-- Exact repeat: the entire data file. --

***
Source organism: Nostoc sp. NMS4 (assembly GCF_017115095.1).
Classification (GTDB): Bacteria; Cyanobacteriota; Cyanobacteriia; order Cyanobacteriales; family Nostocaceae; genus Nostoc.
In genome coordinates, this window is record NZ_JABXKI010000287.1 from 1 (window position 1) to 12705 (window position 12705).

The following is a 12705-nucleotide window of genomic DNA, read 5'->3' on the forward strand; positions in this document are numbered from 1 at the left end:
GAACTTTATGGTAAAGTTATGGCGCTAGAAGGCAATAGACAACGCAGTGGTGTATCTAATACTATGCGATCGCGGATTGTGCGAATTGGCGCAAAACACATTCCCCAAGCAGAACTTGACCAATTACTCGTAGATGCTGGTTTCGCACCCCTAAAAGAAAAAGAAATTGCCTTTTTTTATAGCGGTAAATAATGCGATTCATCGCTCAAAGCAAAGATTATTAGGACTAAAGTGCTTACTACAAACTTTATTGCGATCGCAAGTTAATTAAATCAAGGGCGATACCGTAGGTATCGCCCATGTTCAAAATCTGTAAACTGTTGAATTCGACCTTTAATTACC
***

Source organism: Nostoc sp. NMS4 (assembly GCF_017115095.1).
Classification (GTDB): Bacteria; Cyanobacteriota; Cyanobacteriia; order Cyanobacteriales; family Nostocaceae; genus Nostoc.
In genome coordinates, this window is record NZ_JABXKI010000287.1 from 1 (window position 1) to 12705 (window position 12705).

The following is a 12705-nucleotide window of genomic DNA, read 5'->3' on the forward strand; positions in this document are numbered from 1 at the left end:
GAACTTTATGGTAAAGTTATGGCGCTAGAAGGCAATAGACAACGCAGTGGTGTATCTAATACTATGCGATCGCGGATTGTGCGAATTGGCGCAAAACACATTCCCCAAGCAGAACTTGACCAATTACTCGTAGATGCTGGTTTCGCACCCCTAAAAGAAAAAGAAATTGCCTTTTTTTATAGCGGTAAATAATGCGATTCATCGCTCAAAGCAAAGATTATTAGGACTAAAGTGCTTACTACAAACTTTATTGCGATCGCAAGTTAATTAAATCAAGGGCGATACCGTAGGTATCGCCCATGTTCAAAATCTGTAAACTGTTGAATTCGACCTTTAATTACC